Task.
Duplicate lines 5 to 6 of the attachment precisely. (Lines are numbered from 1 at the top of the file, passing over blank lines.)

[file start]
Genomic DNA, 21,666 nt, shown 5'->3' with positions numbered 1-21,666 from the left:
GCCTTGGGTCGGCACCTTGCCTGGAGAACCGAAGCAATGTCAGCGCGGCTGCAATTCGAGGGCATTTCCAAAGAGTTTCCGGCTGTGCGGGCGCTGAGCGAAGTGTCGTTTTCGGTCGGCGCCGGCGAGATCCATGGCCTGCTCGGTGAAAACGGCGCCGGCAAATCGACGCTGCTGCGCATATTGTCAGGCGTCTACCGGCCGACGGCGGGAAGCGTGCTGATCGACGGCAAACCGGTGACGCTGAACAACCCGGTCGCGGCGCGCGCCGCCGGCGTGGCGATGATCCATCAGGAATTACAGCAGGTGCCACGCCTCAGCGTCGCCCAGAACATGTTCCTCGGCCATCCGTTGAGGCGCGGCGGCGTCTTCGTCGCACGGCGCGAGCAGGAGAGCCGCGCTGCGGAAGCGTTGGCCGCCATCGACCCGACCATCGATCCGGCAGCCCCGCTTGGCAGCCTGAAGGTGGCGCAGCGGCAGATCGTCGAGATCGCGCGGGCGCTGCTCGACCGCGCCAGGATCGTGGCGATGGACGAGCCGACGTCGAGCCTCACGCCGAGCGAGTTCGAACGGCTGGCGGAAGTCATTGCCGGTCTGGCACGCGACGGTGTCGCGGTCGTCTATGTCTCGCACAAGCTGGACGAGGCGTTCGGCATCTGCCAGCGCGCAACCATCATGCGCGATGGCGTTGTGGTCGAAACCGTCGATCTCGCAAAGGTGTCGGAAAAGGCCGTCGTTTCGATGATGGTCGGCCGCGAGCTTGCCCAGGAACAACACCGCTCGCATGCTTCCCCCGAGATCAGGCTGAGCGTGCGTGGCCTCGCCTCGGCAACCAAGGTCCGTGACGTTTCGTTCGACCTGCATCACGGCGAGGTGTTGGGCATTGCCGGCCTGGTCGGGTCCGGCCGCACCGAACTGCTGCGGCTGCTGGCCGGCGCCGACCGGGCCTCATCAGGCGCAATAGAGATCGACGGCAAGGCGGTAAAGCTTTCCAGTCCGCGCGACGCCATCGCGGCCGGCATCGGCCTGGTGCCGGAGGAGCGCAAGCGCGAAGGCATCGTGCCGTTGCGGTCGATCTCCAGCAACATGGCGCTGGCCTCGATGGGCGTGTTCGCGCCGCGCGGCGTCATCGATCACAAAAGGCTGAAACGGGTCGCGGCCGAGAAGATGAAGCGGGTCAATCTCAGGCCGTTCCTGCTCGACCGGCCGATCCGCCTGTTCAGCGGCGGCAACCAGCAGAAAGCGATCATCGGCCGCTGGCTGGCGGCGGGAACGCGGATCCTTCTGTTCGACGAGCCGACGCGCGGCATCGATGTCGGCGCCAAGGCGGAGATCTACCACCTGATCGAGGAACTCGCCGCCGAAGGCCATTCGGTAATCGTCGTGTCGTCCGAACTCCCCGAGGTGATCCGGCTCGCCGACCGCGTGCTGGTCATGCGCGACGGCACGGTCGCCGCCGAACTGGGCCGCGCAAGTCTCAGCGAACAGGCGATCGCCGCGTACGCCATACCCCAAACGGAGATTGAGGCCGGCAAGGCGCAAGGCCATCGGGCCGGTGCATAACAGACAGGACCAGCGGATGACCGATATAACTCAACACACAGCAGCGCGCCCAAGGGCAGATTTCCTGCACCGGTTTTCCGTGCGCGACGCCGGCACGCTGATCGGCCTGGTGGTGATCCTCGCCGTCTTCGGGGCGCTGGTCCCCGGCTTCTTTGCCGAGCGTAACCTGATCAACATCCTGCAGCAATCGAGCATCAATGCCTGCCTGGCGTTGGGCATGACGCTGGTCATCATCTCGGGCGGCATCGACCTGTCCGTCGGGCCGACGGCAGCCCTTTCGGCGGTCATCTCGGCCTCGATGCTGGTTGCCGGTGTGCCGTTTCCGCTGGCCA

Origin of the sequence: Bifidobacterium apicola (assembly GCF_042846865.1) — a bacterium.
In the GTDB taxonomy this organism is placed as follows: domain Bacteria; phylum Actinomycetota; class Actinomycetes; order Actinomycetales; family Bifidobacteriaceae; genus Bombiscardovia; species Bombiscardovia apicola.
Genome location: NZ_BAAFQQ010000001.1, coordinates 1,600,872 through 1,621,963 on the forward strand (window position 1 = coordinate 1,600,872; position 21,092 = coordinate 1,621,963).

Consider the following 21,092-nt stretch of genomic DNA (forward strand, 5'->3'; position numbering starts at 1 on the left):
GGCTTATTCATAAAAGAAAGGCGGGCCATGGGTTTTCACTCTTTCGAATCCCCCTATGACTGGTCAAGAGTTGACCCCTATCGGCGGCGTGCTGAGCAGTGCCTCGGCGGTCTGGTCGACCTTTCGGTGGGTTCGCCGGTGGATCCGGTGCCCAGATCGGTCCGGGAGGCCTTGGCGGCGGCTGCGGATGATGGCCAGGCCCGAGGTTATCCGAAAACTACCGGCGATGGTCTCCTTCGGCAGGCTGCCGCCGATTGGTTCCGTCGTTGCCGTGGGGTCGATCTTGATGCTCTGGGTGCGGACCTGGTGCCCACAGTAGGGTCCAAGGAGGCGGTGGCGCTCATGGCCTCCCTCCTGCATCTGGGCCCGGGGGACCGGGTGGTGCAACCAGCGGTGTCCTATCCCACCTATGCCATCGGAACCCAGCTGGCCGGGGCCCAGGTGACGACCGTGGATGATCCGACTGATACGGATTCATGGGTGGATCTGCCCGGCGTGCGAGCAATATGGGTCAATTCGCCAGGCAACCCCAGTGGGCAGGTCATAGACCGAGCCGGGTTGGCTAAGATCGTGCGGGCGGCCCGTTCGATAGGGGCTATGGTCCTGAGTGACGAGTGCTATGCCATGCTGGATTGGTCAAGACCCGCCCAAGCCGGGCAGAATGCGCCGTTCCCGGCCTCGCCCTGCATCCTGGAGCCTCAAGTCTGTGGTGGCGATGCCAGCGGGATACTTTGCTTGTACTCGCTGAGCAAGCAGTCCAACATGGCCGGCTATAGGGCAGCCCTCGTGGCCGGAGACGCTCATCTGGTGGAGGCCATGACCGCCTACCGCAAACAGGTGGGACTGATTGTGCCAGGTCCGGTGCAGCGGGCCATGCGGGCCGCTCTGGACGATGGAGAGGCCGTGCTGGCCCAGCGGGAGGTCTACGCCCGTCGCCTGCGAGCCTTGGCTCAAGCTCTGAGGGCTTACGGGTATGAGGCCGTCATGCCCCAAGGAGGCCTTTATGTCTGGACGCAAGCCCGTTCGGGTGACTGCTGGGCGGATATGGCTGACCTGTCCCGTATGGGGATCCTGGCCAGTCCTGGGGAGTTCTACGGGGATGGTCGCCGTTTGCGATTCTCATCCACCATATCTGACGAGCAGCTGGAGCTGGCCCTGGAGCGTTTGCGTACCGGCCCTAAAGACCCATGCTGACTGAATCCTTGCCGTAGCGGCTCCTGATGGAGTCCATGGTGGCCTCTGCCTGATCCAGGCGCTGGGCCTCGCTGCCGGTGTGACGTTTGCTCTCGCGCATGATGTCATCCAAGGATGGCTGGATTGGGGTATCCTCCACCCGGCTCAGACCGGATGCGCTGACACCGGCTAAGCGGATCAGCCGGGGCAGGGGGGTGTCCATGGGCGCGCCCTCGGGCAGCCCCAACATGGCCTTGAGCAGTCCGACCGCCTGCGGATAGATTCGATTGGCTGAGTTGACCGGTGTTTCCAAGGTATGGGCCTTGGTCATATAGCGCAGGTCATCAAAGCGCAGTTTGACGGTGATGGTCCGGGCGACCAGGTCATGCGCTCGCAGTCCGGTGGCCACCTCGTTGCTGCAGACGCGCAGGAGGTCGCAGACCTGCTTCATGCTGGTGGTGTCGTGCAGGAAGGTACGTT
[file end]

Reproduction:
Genome location: NZ_BAAFQQ010000001.1, coordinates 1,600,872 through 1,621,963 on the forward strand (window position 1 = coordinate 1,600,872; position 21,092 = coordinate 1,621,963).

Consider the following 21,092-nt stretch of genomic DNA (forward strand, 5'->3'; position numbering starts at 1 on the left):